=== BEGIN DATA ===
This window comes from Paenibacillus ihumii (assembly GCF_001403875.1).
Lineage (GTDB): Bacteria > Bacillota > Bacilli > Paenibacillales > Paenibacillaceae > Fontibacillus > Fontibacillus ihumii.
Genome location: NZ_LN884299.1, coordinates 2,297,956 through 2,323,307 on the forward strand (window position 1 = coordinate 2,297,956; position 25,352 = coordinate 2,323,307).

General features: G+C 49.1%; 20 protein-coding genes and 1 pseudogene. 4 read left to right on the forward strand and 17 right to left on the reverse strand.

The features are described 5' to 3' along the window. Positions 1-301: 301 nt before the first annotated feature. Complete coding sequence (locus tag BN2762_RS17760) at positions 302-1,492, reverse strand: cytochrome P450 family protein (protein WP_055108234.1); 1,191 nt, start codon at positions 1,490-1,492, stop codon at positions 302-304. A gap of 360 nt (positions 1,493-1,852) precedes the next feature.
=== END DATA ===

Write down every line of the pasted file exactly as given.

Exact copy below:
This window comes from Paenibacillus ihumii (assembly GCF_001403875.1).
Lineage (GTDB): Bacteria > Bacillota > Bacilli > Paenibacillales > Paenibacillaceae > Fontibacillus > Fontibacillus ihumii.
Genome location: NZ_LN884299.1, coordinates 2,297,956 through 2,323,307 on the forward strand (window position 1 = coordinate 2,297,956; position 25,352 = coordinate 2,323,307).

General features: G+C 49.1%; 20 protein-coding genes and 1 pseudogene. 4 read left to right on the forward strand and 17 right to left on the reverse strand.

The features are described 5' to 3' along the window. Positions 1-301: 301 nt before the first annotated feature. Complete coding sequence (locus tag BN2762_RS17760) at positions 302-1,492, reverse strand: cytochrome P450 family protein (protein WP_055108234.1); 1,191 nt, start codon at positions 1,490-1,492, stop codon at positions 302-304. A gap of 360 nt (positions 1,493-1,852) precedes the next feature.